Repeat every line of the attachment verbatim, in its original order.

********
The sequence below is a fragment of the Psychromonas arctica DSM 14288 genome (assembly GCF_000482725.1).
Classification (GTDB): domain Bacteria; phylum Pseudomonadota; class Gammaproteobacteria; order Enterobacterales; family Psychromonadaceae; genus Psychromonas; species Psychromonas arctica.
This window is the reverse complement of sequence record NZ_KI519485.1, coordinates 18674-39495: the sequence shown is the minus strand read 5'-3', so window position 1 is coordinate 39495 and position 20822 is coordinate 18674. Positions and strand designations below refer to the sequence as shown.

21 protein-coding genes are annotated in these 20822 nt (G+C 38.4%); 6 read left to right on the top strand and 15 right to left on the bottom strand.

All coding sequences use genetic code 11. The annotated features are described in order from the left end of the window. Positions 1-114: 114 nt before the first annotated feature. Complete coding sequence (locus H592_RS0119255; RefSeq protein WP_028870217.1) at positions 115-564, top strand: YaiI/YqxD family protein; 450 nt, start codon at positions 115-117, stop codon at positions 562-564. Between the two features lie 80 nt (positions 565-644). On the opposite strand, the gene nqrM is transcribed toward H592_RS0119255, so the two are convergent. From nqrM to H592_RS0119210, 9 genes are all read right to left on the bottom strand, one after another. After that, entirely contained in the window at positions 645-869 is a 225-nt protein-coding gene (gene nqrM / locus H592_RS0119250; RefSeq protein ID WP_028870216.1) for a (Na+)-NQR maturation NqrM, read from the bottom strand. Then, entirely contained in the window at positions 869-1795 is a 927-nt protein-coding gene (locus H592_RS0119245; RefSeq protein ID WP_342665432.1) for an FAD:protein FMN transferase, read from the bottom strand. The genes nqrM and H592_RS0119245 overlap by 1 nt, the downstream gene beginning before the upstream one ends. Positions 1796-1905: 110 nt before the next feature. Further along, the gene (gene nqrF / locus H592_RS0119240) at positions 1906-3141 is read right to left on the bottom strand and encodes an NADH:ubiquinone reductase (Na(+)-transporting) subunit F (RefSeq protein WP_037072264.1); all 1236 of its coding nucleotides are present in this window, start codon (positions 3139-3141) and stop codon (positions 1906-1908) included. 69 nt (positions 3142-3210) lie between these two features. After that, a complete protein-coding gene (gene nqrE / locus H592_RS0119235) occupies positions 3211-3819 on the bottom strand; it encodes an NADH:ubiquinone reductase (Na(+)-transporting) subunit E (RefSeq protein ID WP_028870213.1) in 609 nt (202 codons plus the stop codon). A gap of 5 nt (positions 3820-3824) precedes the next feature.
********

The sequence below is a fragment of the Psychromonas arctica DSM 14288 genome (assembly GCF_000482725.1).
Classification (GTDB): domain Bacteria; phylum Pseudomonadota; class Gammaproteobacteria; order Enterobacterales; family Psychromonadaceae; genus Psychromonas; species Psychromonas arctica.
This window is the reverse complement of sequence record NZ_KI519485.1, coordinates 18674-39495: the sequence shown is the minus strand read 5'-3', so window position 1 is coordinate 39495 and position 20822 is coordinate 18674. Positions and strand designations below refer to the sequence as shown.

21 protein-coding genes are annotated in these 20822 nt (G+C 38.4%); 6 read left to right on the top strand and 15 right to left on the bottom strand.

All coding sequences use genetic code 11. The annotated features are described in order from the left end of the window. Positions 1-114: 114 nt before the first annotated feature. Complete coding sequence (locus H592_RS0119255; RefSeq protein WP_028870217.1) at positions 115-564, top strand: YaiI/YqxD family protein; 450 nt, start codon at positions 115-117, stop codon at positions 562-564. Between the two features lie 80 nt (positions 565-644). On the opposite strand, the gene nqrM is transcribed toward H592_RS0119255, so the two are convergent. From nqrM to H592_RS0119210, 9 genes are all read right to left on the bottom strand, one after another. After that, entirely contained in the window at positions 645-869 is a 225-nt protein-coding gene (gene nqrM / locus H592_RS0119250; RefSeq protein ID WP_028870216.1) for a (Na+)-NQR maturation NqrM, read from the bottom strand. Then, entirely contained in the window at positions 869-1795 is a 927-nt protein-coding gene (locus H592_RS0119245; RefSeq protein ID WP_342665432.1) for an FAD:protein FMN transferase, read from the bottom strand. The genes nqrM and H592_RS0119245 overlap by 1 nt, the downstream gene beginning before the upstream one ends. Positions 1796-1905: 110 nt before the next feature. Further along, the gene (gene nqrF / locus H592_RS0119240) at positions 1906-3141 is read right to left on the bottom strand and encodes an NADH:ubiquinone reductase (Na(+)-transporting) subunit F (RefSeq protein WP_037072264.1); all 1236 of its coding nucleotides are present in this window, start codon (positions 3139-3141) and stop codon (positions 1906-1908) included. 69 nt (positions 3142-3210) lie between these two features. After that, a complete protein-coding gene (gene nqrE / locus H592_RS0119235) occupies positions 3211-3819 on the bottom strand; it encodes an NADH:ubiquinone reductase (Na(+)-transporting) subunit E (RefSeq protein ID WP_028870213.1) in 609 nt (202 codons plus the stop codon). A gap of 5 nt (positions 3820-3824) precedes the next feature.